HOSTS- Jeremy Burns, Matthew Scott Phillips


TYPE- Special Topics


DURATION- 1:06:47


BUMPER MUSIC- "The Sundails: Pereunt et Imputantur"

(Matthew Scott Phillips)

ANNOUNCER- Mike Cunliffe 


Composition is the art of simply creating music out of nowhere, from within, and organizing it into a finished piece. It can be an expression of what is going on with you emotionally. It can be an expression of something you've been inspired by, visually, sensually, socially, politically, or by other external sources. Either way, it all begins with you sitting down and taking the time to piece together a musical masterpiece. Let's talk about some of the processes involved, however simple or complex, with our own Matthew Scott Phillips!


-Think about what you're trying to say. That will very much determine your melodies and harmonies. It might also influence your choice of instruments.


-Take advantage of your resources, or the lack thereof!


-The composition challenges and possibilities are the same regardless of how many instruments are involved.


-Take advantage of your available technologies. If your have a smart phone, you can probably sing or play your ideas as they come to you. You can later revisit them and develop them.


-Are your sources of inspiration internal or external? It doesn't matter! But maybe try to recognize the difference.


-Try to explore emotions that transcend happy and sad. Think about deeper and more complex situations and emotions and how you would translate them into music.


The following tips were drawn from Bob Reynolds at:


1. Movement. I almost always get ideas while walking. (This is an old trick. Beethoven used to walk each morning before sitting down to write.)


2. Bass lines. Sometimes tunes start with a melodic bass line (lots of the Can’t Wait for Perfect material started that way).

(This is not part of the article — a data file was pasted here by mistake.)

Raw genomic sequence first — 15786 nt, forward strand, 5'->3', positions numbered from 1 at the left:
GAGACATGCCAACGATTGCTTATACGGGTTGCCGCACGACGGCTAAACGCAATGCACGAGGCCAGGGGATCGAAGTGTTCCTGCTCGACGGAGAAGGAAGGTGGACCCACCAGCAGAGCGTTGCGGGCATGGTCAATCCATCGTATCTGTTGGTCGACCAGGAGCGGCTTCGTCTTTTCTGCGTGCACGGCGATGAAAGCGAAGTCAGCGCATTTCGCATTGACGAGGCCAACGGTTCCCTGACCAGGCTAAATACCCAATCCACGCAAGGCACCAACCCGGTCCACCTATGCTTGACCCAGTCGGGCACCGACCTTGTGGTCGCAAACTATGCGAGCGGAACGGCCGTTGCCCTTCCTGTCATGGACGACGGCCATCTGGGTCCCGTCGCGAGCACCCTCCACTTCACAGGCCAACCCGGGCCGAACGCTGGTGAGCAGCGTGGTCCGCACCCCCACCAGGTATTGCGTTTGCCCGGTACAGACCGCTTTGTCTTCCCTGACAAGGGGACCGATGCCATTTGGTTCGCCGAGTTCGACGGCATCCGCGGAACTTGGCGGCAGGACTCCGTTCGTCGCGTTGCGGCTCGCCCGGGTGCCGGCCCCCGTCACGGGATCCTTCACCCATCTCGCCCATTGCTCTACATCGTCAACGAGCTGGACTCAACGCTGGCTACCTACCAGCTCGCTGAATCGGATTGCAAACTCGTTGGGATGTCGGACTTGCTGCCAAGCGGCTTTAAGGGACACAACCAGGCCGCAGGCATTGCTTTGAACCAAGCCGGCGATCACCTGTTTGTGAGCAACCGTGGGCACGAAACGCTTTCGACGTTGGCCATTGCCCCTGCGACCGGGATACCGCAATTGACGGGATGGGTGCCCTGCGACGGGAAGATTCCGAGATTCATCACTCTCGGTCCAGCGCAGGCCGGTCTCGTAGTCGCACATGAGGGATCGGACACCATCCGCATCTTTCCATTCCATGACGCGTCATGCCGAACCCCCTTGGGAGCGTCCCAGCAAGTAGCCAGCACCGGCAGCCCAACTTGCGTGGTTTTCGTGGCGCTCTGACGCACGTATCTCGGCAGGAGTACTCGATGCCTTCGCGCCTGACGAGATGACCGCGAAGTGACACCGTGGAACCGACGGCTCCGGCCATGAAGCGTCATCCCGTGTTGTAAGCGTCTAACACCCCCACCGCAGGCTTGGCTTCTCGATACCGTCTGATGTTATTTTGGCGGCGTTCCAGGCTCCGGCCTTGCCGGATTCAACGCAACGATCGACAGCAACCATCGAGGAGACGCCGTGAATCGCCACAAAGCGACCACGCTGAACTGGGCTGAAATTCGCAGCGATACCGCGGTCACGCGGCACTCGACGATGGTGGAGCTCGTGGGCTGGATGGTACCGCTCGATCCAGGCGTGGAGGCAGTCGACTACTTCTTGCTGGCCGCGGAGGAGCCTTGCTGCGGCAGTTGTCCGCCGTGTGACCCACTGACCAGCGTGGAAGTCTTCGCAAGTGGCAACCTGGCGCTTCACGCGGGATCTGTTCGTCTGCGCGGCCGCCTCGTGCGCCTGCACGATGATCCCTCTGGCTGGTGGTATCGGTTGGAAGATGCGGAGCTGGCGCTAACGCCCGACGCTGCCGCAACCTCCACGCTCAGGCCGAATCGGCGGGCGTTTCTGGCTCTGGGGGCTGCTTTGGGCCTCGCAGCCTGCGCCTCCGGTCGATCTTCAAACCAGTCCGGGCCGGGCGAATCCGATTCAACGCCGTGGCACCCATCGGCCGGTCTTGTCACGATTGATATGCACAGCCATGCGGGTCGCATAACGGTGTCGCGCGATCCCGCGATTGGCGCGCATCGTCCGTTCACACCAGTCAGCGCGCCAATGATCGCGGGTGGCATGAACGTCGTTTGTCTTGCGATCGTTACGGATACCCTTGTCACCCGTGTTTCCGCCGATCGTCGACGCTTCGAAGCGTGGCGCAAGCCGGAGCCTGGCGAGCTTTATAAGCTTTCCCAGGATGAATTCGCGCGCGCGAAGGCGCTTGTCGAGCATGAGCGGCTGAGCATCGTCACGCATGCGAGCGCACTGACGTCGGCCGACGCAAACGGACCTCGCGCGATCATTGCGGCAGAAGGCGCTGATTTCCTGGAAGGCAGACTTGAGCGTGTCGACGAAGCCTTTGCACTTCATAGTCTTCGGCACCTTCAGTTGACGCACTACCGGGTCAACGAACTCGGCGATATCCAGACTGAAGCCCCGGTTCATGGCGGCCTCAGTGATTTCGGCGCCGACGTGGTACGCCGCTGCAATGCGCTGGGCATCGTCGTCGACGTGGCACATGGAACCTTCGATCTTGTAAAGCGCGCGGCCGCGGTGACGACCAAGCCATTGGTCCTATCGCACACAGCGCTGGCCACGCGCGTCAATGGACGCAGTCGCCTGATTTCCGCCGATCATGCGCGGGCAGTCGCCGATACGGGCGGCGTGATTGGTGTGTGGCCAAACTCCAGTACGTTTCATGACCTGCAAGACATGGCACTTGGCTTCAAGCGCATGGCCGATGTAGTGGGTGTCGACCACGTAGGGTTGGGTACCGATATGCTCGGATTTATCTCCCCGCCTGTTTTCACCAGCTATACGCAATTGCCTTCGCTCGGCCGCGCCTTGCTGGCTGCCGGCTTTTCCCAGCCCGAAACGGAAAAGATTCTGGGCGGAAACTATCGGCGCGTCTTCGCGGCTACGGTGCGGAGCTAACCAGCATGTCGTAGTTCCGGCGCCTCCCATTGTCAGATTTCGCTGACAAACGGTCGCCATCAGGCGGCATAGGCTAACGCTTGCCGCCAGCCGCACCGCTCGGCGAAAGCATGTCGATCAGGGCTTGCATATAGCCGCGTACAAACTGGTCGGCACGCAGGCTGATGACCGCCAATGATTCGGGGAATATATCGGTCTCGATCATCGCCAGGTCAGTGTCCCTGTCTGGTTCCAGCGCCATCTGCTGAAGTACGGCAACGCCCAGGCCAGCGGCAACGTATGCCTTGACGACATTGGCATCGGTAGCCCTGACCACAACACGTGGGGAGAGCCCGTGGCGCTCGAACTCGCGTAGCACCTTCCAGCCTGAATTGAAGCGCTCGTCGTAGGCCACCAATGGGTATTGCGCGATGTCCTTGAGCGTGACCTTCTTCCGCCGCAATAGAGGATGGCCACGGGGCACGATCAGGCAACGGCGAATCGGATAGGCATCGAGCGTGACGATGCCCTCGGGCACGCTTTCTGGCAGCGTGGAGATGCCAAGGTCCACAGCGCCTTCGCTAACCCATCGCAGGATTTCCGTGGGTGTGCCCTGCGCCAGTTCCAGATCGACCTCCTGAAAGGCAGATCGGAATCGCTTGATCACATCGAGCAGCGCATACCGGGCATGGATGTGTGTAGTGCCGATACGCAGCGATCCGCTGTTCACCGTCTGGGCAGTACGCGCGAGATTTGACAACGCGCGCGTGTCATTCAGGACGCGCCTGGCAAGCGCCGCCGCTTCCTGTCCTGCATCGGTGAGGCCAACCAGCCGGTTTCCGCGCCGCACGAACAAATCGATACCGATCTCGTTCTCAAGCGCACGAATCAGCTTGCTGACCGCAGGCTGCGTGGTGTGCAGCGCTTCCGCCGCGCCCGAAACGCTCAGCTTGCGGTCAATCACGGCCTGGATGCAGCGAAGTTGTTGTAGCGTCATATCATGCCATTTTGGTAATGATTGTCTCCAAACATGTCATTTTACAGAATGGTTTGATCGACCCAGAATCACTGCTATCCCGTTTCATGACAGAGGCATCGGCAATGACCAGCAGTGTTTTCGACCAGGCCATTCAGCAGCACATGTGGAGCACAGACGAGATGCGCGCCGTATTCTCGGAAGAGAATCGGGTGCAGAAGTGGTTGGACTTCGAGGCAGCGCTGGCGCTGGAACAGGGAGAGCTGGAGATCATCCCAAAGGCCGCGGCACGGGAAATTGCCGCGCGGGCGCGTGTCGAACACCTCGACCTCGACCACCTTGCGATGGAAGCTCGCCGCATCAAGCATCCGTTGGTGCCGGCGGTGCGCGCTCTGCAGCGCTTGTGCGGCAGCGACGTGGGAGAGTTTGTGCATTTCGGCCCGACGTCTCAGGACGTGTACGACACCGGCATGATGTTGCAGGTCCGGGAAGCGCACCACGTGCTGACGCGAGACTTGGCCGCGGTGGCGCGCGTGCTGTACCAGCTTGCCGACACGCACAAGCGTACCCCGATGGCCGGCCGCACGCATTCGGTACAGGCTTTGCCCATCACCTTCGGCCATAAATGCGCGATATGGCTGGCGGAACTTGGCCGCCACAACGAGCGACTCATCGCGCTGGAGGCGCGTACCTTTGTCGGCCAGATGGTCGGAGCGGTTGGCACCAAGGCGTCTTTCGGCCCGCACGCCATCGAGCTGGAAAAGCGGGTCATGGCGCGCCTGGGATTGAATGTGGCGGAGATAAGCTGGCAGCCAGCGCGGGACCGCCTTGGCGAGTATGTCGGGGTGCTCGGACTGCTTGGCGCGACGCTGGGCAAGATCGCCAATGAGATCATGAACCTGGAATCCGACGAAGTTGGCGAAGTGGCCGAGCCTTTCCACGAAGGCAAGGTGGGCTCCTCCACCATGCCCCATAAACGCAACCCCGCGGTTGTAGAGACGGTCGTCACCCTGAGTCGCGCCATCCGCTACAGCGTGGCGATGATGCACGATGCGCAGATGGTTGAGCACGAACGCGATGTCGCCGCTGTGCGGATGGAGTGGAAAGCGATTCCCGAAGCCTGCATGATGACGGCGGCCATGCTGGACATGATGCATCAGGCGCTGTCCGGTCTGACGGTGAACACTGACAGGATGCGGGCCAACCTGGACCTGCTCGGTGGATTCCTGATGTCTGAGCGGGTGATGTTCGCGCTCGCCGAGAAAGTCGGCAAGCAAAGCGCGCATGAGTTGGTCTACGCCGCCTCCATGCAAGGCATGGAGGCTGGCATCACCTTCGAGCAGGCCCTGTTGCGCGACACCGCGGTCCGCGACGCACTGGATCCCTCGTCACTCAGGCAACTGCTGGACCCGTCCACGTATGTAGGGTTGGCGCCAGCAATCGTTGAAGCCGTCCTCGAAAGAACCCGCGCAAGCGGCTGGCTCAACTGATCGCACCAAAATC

3. Tiny melodies. A melodic motif or a combination of 2 chords often gets the ball rolling for me.


4. Balance. Much of composing for me is trying to balance the more-pop-than-jazz chord progressions I favor with the sophisticated “jazz” harmonic textures I know and love. Many times, for me, it’s not that I choose chords that are “out” or difficult, per se, but rather I find unique ways to combine and arrange more “common” chord types.


5. Be like Wayne. I like Wayne Shorter’s melodic approach to writing. There’s often a singable melody with sophisticated harmonic movement, but also a sense of keeping one thing the same while changing something else. (Static melody note hangs over two diatonically unrelated chords, etc.)


6. Listen to what you love. Never fails. I put on some music that moves me (genre agnostic) and the ideas start flowing.


7. Groove, beats and pocket. I like love grooves.


8. Rich harmonic movement. I like cool chord  progressions (cool being subjective to personal taste), but think Pat Metheny. I love chords moving tertially (in thirds, vs. traditional cycle fourth movement).

Try moving constant-structure chords (Berklee-speak for a chord that remains the same as it gets moved around. Ex.: Cmaj7 / Emaj7 / Dbmaj7) around in minor and major thirds.


9. Relationships. Tunes are often born from two chords, which, when played back and forth begin to reveal a melody, mood, or both to me. If I get goosebumps I know I’m on to something.


10. Steal. (See #6) Try to put the music that moves you into a pot and stir it into your own thing. Build from there.


11. Melody rules. This personal preference but I prefer melody to complexity. Very nearly every tune of mine can be sung, and those that can’t, like “Nine Lives”‘s bridge…well, you could sing that, too!


12. Think shapes. What’s the arc of this song? Where are you coming from and where do you want to go?


13. Begin with the end in mind. What mood does this song create? What’s the end of the song feel like? Work backwards.


14. Blend and borrow. Have a couple small ideas that haven’t amounted to fully fleshed out songs? What happens if you mix two (seemingly unrelated) ideas together. Anything?


14. Put the end at the beginning.


15. Put the beginning at the end.


16. Sing. If you can’t sing it, should you be writing it? (See #11)a